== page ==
Todd Hacker 09/03/2010 3:10:49 PMMichael McCue is passionate and knowledgeable. Outspoken? Yes. This is the whole point in grassroots DEMOCRACY, is it not? As for Mr. Taylor’s attempt at being “helpful”, in that McCue was “not helping himself”, that could rightly be seen as a contradiction to his Party’s mere existence. “Shutting the fuck up” when one is being wronged is not a solution. I think justice has prevailed and that maybe Mr. Taylor should next time take a firmer stand or heed his own advice. From what I’ve read and witnessed in person, Studio City, Los Angeles, and America are in need of more “politicians” that are truly sincere, unwavering in the face of “well-meaning” hypocrites and their enemies alike. God Bless America and God Bless Mr. McCue for not backing down. That’s the stuff heroes are made of. TMH
John West 09/03/2010 2:41:18 PMThanks for exposing unethical behavior wherever it appears. The reason why our government has so much of this is because it starts at the lower levels of leadership and then works its way up like a growing tapeworm. Nasty stuff.
Ross D Frankel 09/03/2010 2:31:10 PMLet’s not throw the baby out with the bathwater. Los Angeles City Neighborhood Councils are a critical part of our grass-roots democratic-representative governing processes. However, clearly there are a lack of critical checks-and-balances–perhaps intentionally, because some people at City Hall would rather this junior-legislative system fail, not compete with the more senior, full City Council. What is overlooked is that Neighborhood Councils are a proving-ground, a place to train for future City Council Members. As such, closer guidance, reform is needed–not dissolution! Without this proving ground, we risk having a City Council that is less competent, less objective and ethical, but more dependent upon corruption by “special interests.” At the meeting to expel Mr. McCue, Council Members Royal, Villa and Monahan-Burke demonstrated a deficient professional demeanor, prejudicial intent and blatant disregard for procedures–except when the appearance-of-procedures suited their interests. Council protocols were ignored–partly out of chosen ignorance, partly due to a lack of guidance, and partly due to personal vendettas. Without a City Parliamentarian, without improved policies and procedures, abuses will continue. Therefore I call upon the City to make reforms and improvements to the Neighborhood Council legislative process. They need closer parliamentary oversight. And apparently attending orientation and procedural development workshops for ALL neighborhood council-members is optional, not compulsory–as it should be. Some members of that council apparently have not attended because they think they know better–clearly some don’t. Sincerely, Ross D Frankel Candidate for CA State Controller- Green Party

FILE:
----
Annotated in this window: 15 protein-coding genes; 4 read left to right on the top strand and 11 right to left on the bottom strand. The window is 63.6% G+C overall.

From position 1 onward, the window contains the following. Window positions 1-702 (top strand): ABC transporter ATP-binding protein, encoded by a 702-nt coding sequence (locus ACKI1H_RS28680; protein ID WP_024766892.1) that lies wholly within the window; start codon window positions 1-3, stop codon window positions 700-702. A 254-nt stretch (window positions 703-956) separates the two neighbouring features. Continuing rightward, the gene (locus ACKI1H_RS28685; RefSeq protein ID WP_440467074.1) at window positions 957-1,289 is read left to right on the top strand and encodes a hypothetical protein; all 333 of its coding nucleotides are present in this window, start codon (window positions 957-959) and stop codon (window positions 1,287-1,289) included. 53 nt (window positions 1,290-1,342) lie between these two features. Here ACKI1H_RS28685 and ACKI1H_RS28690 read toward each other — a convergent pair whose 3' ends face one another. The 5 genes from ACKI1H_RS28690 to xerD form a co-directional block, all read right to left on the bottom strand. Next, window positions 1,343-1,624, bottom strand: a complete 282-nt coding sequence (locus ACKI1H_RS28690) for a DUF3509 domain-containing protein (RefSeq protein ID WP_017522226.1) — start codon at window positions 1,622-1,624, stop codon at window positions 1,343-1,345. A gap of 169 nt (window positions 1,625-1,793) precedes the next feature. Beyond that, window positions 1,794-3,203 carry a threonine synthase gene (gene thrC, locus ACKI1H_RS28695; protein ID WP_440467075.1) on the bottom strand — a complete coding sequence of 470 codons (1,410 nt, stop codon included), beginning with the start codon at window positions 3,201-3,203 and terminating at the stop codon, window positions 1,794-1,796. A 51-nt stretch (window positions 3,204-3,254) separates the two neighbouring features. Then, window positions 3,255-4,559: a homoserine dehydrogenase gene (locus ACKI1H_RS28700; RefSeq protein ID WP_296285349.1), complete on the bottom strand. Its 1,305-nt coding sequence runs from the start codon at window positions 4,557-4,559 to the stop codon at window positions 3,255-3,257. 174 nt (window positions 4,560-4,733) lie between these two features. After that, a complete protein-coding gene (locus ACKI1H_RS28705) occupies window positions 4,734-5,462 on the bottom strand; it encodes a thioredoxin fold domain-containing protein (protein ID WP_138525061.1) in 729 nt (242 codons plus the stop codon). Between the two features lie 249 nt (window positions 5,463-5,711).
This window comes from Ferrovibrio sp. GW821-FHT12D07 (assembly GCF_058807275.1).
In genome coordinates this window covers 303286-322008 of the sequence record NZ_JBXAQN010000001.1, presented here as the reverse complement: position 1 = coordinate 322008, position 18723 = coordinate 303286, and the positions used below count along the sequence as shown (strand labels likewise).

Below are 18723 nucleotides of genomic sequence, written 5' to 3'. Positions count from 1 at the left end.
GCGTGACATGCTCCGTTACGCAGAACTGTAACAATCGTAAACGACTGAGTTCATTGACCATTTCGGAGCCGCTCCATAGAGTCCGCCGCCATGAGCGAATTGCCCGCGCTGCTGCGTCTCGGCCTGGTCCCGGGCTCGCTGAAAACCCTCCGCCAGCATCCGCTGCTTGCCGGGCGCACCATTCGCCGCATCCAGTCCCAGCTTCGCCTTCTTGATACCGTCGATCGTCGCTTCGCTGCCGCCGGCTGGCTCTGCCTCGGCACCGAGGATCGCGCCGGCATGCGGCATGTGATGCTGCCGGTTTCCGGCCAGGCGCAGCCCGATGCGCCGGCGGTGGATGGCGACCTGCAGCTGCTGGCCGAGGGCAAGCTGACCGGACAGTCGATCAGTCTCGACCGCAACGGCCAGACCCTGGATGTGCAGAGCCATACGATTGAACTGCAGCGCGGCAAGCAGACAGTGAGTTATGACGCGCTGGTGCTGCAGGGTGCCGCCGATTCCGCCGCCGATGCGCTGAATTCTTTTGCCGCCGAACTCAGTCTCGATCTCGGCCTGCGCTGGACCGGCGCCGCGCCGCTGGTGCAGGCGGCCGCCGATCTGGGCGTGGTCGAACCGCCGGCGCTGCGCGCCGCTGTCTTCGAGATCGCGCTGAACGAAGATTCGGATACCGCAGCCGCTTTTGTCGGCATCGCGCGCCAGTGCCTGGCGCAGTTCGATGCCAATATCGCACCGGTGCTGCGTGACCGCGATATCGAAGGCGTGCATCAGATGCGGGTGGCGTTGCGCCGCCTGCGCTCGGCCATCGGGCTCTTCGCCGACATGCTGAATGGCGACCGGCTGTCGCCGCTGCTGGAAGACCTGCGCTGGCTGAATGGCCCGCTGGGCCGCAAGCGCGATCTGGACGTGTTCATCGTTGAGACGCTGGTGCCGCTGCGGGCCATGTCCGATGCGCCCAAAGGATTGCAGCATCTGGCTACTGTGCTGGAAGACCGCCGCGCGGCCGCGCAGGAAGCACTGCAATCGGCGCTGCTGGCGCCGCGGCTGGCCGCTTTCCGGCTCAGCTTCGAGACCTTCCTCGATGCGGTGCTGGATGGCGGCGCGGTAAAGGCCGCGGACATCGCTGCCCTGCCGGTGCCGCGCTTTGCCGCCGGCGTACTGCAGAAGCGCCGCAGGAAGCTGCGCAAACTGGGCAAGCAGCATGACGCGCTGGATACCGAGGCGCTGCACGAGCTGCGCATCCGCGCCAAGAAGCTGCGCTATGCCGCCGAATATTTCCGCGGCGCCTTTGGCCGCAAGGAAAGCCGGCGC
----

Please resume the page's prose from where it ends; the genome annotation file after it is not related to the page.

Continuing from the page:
Michelle Smith 09/03/2010 2:07:33 PMIlluminating article. First, all board members advocating/ voting for McCue’s ousting need to account McCue’s lies â€”if they exist. The neighborhood has a right to know if it’s McCue who should be prepared for departure or his board member colleagues. Several appear to have acted in unscrupulous ways that, ultimately, seriously compromise their ability to serve the public. Second, I’m taken-aback by Neumann’s action to conven a vote on such a serious matter when quorum wasn’t met. That’s shockingly unprofessional and gives credence to the personal vendetta claims stated and implied throughout the article.